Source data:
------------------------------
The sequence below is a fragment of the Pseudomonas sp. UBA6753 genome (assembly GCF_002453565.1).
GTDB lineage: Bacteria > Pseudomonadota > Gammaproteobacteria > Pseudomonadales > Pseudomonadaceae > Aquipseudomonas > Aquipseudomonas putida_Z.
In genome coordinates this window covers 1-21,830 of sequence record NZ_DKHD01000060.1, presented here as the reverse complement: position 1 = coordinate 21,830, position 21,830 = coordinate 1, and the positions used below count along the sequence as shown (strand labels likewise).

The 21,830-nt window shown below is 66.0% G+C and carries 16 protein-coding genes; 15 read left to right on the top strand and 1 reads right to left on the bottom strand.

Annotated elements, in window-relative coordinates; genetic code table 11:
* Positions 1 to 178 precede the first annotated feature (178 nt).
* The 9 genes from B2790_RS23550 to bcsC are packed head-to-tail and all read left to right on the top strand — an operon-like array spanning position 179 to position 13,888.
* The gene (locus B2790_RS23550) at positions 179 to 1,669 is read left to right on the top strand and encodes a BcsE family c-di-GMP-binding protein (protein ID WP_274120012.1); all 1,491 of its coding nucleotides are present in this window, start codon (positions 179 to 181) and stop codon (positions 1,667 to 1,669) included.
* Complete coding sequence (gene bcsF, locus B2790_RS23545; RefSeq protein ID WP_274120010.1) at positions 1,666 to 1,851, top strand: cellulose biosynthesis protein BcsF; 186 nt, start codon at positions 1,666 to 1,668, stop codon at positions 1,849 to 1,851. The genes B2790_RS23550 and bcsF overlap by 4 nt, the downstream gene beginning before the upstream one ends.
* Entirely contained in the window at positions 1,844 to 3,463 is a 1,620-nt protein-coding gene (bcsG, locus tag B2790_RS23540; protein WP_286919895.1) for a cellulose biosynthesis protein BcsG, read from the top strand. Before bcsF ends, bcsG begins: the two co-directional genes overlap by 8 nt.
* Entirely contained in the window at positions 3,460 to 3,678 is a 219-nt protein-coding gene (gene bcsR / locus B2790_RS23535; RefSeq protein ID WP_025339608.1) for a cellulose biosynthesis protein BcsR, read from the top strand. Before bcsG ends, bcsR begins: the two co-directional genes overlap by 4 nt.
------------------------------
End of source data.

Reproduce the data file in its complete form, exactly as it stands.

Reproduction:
The sequence below is a fragment of the Pseudomonas sp. UBA6753 genome (assembly GCF_002453565.1).
GTDB lineage: Bacteria > Pseudomonadota > Gammaproteobacteria > Pseudomonadales > Pseudomonadaceae > Aquipseudomonas > Aquipseudomonas putida_Z.
In genome coordinates this window covers 1-21,830 of sequence record NZ_DKHD01000060.1, presented here as the reverse complement: position 1 = coordinate 21,830, position 21,830 = coordinate 1, and the positions used below count along the sequence as shown (strand labels likewise).

The 21,830-nt window shown below is 66.0% G+C and carries 16 protein-coding genes; 15 read left to right on the top strand and 1 reads right to left on the bottom strand.

Annotated elements, in window-relative coordinates; genetic code table 11:
* Positions 1 to 178 precede the first annotated feature (178 nt).
* The 9 genes from B2790_RS23550 to bcsC are packed head-to-tail and all read left to right on the top strand — an operon-like array spanning position 179 to position 13,888.
* The gene (locus B2790_RS23550) at positions 179 to 1,669 is read left to right on the top strand and encodes a BcsE family c-di-GMP-binding protein (protein ID WP_274120012.1); all 1,491 of its coding nucleotides are present in this window, start codon (positions 179 to 181) and stop codon (positions 1,667 to 1,669) included.
* Complete coding sequence (gene bcsF, locus B2790_RS23545; RefSeq protein ID WP_274120010.1) at positions 1,666 to 1,851, top strand: cellulose biosynthesis protein BcsF; 186 nt, start codon at positions 1,666 to 1,668, stop codon at positions 1,849 to 1,851. The genes B2790_RS23550 and bcsF overlap by 4 nt, the downstream gene beginning before the upstream one ends.
* Entirely contained in the window at positions 1,844 to 3,463 is a 1,620-nt protein-coding gene (bcsG, locus tag B2790_RS23540; protein WP_286919895.1) for a cellulose biosynthesis protein BcsG, read from the top strand. Before bcsF ends, bcsG begins: the two co-directional genes overlap by 8 nt.
* Entirely contained in the window at positions 3,460 to 3,678 is a 219-nt protein-coding gene (gene bcsR / locus B2790_RS23535; RefSeq protein ID WP_025339608.1) for a cellulose biosynthesis protein BcsR, read from the top strand. Before bcsG ends, bcsR begins: the two co-directional genes overlap by 4 nt.